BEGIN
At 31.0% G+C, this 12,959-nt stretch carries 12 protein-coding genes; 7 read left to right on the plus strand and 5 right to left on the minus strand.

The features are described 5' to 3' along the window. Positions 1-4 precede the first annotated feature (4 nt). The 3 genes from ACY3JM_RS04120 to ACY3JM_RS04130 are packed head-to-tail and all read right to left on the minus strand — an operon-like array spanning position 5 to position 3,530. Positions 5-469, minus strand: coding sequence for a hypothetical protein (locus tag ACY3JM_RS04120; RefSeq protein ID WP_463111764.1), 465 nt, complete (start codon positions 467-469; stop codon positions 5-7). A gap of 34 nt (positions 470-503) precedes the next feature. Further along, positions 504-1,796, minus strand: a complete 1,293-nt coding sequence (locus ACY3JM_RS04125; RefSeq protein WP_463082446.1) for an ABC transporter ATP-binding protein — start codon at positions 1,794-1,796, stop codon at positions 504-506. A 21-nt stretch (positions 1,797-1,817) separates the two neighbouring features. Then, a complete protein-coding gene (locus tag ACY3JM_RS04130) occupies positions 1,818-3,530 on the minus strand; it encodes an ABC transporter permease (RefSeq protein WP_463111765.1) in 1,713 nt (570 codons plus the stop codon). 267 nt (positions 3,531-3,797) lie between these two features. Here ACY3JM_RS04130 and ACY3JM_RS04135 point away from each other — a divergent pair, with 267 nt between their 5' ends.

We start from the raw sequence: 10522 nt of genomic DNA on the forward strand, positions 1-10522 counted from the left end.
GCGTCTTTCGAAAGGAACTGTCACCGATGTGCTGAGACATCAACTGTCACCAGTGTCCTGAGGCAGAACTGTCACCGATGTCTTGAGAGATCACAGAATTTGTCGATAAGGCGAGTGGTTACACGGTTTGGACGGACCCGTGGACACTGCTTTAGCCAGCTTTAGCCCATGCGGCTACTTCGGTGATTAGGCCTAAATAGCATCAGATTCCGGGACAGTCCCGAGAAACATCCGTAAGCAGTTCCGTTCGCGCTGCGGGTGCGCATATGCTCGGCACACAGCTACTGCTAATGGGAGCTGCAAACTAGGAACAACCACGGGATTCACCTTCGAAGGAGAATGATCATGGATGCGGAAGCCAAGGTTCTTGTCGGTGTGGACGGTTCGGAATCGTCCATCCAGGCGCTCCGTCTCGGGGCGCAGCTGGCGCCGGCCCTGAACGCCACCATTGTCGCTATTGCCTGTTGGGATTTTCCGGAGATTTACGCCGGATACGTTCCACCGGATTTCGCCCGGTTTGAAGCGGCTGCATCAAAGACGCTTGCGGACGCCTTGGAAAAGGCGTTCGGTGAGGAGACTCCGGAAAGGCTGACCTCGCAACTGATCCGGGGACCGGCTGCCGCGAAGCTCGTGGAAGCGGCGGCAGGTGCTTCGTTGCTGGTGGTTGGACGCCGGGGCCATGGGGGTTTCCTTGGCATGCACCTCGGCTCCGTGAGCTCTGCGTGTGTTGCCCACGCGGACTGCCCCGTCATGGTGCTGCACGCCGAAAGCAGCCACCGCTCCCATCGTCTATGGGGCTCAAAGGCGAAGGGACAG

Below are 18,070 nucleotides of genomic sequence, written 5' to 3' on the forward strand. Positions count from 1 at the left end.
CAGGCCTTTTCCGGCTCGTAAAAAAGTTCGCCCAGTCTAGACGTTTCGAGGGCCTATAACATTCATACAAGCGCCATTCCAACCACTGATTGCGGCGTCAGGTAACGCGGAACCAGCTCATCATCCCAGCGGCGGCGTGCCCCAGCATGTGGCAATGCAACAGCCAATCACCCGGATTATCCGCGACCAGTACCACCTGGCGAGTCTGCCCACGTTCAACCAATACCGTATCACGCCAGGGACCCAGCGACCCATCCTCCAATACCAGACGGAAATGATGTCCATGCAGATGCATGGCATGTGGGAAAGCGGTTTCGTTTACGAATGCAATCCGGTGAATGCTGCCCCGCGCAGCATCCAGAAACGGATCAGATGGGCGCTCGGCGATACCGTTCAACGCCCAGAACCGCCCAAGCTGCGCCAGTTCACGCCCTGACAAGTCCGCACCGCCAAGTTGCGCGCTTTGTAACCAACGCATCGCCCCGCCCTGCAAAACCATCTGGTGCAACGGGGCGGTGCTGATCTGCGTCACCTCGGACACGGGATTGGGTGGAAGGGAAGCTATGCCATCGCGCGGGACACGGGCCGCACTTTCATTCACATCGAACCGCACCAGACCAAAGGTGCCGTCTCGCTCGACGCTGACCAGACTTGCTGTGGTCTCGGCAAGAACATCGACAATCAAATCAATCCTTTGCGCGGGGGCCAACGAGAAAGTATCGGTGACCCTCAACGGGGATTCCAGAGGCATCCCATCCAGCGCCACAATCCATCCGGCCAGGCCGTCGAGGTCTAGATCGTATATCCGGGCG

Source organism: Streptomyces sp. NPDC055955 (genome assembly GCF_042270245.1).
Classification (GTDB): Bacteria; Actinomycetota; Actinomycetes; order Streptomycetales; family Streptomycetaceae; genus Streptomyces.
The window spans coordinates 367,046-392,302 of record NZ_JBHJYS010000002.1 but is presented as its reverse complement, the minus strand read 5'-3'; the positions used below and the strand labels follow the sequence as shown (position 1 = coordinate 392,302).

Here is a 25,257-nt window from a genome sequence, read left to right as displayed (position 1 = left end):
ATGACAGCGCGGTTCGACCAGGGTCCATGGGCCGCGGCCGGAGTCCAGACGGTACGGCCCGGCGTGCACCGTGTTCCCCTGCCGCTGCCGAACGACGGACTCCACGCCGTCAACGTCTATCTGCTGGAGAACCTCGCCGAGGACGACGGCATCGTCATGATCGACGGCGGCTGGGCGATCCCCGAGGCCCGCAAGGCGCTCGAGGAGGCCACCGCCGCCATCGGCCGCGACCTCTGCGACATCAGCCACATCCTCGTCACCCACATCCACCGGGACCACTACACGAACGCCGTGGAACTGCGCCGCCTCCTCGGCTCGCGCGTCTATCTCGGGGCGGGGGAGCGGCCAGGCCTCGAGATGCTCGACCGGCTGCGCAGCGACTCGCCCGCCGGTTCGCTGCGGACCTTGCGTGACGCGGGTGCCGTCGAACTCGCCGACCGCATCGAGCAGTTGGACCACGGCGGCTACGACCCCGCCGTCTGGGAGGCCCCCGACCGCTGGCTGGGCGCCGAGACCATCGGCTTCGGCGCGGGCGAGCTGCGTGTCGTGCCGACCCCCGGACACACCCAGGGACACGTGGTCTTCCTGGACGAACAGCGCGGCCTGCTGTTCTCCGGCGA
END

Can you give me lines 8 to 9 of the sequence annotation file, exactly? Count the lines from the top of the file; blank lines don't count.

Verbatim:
Classification (GTDB): Bacteria; Actinomycetota; Actinomycetes; order Streptomycetales; family Streptomycetaceae; genus Streptomyces.
The window spans coordinates 367,046-392,302 of record NZ_JBHJYS010000002.1 but is presented as its reverse complement, the minus strand read 5'-3'; the positions used below and the strand labels follow the sequence as shown (position 1 = coordinate 392,302).